Supreme Court Chief Justice John Roberts ruffled feathers Tuesday when he criticized Obama for scolding the Supreme Court during his State of the Union address in January. Speaking to law students at the University of Alabama, Roberts called the speech a "political pep rally":
The image of having the members of one branch of government standing up, literally surrounding the Supreme Court, cheering and hollering while the court — according the requirements of protocol — has to sit there expressionless, I think is very troubling.
Does the justice have a point? Here's how bloggers are reflecting on the federal feud:
- Obama's Speech Did Cross a Line, writes Andrew Malcom at The Los Angeles Times: "It is not at all unusual in American history for the executive branch of the federal government (the White House, under the control of either party) to disagree with the judicial branch (Supreme Court). What is considerably more unusual is for the chief executive of the executive branch (Barack Obama) to look down on the members of said Supreme Court in public at a joint session of Congress and to their faces denounce their independent actions. And then to receive a resounding ovation from fellow Democrats standing to applaud and cheer Obama as the surrounded justices sat mute, motionless and unable to respond."
- Roberts Has a Nuanced Argument, writes James Joyner at Outside the Beltway: "Unlike the president and Congress, the Court is not an elected, political institution. They’re supposed to be impartial arbiters separate from politics. That’s a transparent fiction, of course, but one that must be maintained. If the Supreme Court is finally revealed to be nothing more than a band of partisans, their authority will vanish... Roberts isn’t arguing that the Justices should get to shout 'You lie!' when they’re insulted. He’s merely questioning whether they should attend political speeches where they’ll be scolded."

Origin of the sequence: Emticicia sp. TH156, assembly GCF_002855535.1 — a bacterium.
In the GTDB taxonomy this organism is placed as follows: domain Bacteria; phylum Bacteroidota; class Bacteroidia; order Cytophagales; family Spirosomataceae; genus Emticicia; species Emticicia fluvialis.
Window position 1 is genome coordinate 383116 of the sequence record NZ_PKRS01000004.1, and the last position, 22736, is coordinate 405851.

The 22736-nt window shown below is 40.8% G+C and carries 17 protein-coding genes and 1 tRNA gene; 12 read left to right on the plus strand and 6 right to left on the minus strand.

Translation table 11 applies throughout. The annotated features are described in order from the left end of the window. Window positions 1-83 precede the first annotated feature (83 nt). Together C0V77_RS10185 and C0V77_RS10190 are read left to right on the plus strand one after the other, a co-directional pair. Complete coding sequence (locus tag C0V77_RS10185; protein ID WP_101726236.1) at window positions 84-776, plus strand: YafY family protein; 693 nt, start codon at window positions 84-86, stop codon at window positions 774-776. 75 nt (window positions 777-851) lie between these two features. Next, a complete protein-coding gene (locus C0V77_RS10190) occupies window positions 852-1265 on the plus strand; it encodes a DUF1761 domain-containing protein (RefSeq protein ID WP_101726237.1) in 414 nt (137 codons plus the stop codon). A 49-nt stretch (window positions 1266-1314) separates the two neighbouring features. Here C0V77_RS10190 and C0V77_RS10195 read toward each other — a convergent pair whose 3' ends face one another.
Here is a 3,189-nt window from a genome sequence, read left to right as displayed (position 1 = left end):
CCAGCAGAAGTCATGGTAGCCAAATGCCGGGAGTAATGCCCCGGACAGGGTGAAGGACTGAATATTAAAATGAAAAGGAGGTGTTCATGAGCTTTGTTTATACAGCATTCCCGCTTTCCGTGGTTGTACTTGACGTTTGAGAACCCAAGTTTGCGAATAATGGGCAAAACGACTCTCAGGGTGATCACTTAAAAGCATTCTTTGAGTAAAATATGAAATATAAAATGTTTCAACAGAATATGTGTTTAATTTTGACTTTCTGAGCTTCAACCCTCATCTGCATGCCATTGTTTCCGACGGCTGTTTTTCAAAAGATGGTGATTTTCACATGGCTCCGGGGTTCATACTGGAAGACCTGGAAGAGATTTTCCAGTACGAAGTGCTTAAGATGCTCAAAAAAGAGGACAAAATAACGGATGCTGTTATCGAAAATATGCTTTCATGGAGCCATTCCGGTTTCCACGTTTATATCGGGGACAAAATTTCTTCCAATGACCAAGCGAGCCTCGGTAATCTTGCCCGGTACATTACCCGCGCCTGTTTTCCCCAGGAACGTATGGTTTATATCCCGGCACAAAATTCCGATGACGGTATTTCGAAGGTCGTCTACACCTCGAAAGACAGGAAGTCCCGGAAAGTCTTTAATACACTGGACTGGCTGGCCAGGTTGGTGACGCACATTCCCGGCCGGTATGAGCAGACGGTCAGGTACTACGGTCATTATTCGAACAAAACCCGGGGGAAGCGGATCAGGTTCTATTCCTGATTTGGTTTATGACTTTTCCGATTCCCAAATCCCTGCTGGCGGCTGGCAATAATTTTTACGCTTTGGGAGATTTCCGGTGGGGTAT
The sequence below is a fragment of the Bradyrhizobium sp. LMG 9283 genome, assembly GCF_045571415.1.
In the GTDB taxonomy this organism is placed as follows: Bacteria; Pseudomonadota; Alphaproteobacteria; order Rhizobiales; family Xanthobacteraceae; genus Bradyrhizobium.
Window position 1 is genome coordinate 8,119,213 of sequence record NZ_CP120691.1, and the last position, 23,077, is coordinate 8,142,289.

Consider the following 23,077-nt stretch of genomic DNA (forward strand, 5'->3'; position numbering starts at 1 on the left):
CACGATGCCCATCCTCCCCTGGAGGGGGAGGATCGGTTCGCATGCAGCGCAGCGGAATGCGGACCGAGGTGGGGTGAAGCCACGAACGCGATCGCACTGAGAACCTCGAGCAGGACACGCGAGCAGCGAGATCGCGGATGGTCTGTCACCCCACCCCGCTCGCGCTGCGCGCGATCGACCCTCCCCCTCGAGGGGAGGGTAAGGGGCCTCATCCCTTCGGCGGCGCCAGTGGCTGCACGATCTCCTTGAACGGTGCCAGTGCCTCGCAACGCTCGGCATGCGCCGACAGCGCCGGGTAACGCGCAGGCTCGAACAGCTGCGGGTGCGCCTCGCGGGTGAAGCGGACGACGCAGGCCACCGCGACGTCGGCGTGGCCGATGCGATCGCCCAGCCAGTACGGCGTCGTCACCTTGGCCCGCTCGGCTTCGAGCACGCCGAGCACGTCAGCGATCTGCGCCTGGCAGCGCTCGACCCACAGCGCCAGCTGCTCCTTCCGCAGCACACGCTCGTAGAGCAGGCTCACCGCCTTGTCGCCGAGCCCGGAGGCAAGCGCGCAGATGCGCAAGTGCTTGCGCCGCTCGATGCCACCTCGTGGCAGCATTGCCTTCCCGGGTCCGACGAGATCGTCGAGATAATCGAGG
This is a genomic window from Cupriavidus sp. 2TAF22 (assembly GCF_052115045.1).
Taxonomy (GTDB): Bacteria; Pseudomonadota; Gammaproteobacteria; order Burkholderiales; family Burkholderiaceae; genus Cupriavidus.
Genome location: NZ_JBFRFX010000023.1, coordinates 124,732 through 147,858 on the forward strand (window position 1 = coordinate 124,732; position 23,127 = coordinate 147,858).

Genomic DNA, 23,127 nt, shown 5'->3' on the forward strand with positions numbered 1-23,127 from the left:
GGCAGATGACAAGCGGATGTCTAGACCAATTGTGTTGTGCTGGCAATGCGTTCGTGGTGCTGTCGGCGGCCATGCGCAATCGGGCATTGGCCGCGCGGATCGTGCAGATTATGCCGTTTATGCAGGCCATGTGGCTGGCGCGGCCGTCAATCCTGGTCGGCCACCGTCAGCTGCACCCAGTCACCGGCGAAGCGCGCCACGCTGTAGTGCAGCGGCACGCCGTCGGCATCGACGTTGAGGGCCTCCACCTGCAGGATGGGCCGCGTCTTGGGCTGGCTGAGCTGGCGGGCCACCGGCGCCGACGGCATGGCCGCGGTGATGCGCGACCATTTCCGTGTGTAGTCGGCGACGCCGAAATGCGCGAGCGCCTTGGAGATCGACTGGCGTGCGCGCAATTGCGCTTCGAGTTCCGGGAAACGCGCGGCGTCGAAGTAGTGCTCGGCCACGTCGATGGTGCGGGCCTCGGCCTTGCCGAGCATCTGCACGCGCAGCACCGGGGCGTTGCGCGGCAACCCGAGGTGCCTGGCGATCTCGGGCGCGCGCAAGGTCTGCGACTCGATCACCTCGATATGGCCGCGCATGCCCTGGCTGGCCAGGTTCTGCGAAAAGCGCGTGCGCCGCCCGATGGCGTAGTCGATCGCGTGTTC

- Please...Roberts Is a Hypocrite, writes Glenn Greenwald at Salon: "What makes Roberts' petty, self-absorbed grievance all the more striking is that this is what judges do all the time. It's the essence of the judicial branch. Federal judges are basically absolute tyrants who rule over their courtroom and those in it with virtually no restraints. They can and do scold, criticize, berate, mock, humiliate and threaten anyone who appears before their little fiefdoms -- parties, defendants, lawyers, witnesses, audience members -- and not merely "decorum," but the force of law (in the form of contempt citations or other penalties), compels the target to sit silently and not respond."
- Will There Be Payback? wonders Bruce McQuain at QandO: "I wouldn’t want to be representing the administration in the SCOTUS anytime soon on a controversial issue that the court must hear. I would imagine that some on the court will come as close as tradition allows to making the point that two can play this game. Of course the difference will be it won’t be on national TV in prime time."
This article is from the archive of our partner The Wire.